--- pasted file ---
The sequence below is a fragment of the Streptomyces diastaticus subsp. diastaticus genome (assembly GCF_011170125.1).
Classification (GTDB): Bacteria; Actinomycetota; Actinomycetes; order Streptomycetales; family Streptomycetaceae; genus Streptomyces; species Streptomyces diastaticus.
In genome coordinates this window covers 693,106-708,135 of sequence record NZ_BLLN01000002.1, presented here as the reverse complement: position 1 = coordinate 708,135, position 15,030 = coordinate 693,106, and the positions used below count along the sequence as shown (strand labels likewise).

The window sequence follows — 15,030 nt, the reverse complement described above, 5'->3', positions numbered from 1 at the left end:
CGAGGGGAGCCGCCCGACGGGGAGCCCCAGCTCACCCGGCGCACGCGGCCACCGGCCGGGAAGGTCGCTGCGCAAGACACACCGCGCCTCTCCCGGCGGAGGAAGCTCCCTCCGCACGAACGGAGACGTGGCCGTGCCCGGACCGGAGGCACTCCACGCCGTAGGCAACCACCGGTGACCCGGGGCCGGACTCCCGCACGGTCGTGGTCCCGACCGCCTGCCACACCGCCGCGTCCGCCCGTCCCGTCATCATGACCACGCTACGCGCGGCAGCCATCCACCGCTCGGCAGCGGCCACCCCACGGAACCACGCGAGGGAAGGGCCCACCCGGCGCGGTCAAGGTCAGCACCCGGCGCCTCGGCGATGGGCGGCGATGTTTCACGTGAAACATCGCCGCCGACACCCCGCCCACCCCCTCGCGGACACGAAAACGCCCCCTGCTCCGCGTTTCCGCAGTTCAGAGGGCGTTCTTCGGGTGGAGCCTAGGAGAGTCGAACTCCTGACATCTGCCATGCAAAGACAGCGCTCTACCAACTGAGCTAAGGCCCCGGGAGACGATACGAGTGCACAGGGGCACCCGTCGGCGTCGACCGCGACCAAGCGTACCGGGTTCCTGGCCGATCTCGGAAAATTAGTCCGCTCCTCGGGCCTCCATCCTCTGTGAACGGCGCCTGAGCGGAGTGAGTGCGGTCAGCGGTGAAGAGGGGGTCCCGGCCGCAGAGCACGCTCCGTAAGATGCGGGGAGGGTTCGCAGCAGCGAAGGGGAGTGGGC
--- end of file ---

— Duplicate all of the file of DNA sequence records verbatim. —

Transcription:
The sequence below is a fragment of the Streptomyces diastaticus subsp. diastaticus genome (assembly GCF_011170125.1).
Classification (GTDB): Bacteria; Actinomycetota; Actinomycetes; order Streptomycetales; family Streptomycetaceae; genus Streptomyces; species Streptomyces diastaticus.
In genome coordinates this window covers 693,106-708,135 of sequence record NZ_BLLN01000002.1, presented here as the reverse complement: position 1 = coordinate 708,135, position 15,030 = coordinate 693,106, and the positions used below count along the sequence as shown (strand labels likewise).

The window sequence follows — 15,030 nt, the reverse complement described above, 5'->3', positions numbered from 1 at the left end:
CGAGGGGAGCCGCCCGACGGGGAGCCCCAGCTCACCCGGCGCACGCGGCCACCGGCCGGGAAGGTCGCTGCGCAAGACACACCGCGCCTCTCCCGGCGGAGGAAGCTCCCTCCGCACGAACGGAGACGTGGCCGTGCCCGGACCGGAGGCACTCCACGCCGTAGGCAACCACCGGTGACCCGGGGCCGGACTCCCGCACGGTCGTGGTCCCGACCGCCTGCCACACCGCCGCGTCCGCCCGTCCCGTCATCATGACCACGCTACGCGCGGCAGCCATCCACCGCTCGGCAGCGGCCACCCCACGGAACCACGCGAGGGAAGGGCCCACCCGGCGCGGTCAAGGTCAGCACCCGGCGCCTCGGCGATGGGCGGCGATGTTTCACGTGAAACATCGCCGCCGACACCCCGCCCACCCCCTCGCGGACACGAAAACGCCCCCTGCTCCGCGTTTCCGCAGTTCAGAGGGCGTTCTTCGGGTGGAGCCTAGGAGAGTCGAACTCCTGACATCTGCCATGCAAAGACAGCGCTCTACCAACTGAGCTAAGGCCCCGGGAGACGATACGAGTGCACAGGGGCACCCGTCGGCGTCGACCGCGACCAAGCGTACCGGGTTCCTGGCCGATCTCGGAAAATTAGTCCGCTCCTCGGGCCTCCATCCTCTGTGAACGGCGCCTGAGCGGAGTGAGTGCGGTCAGCGGTGAAGAGGGGGTCCCGGCCGCAGAGCACGCTCCGTAAGATGCGGGGAGGGTTCGCAGCAGCGAAGGGGAGTGGGC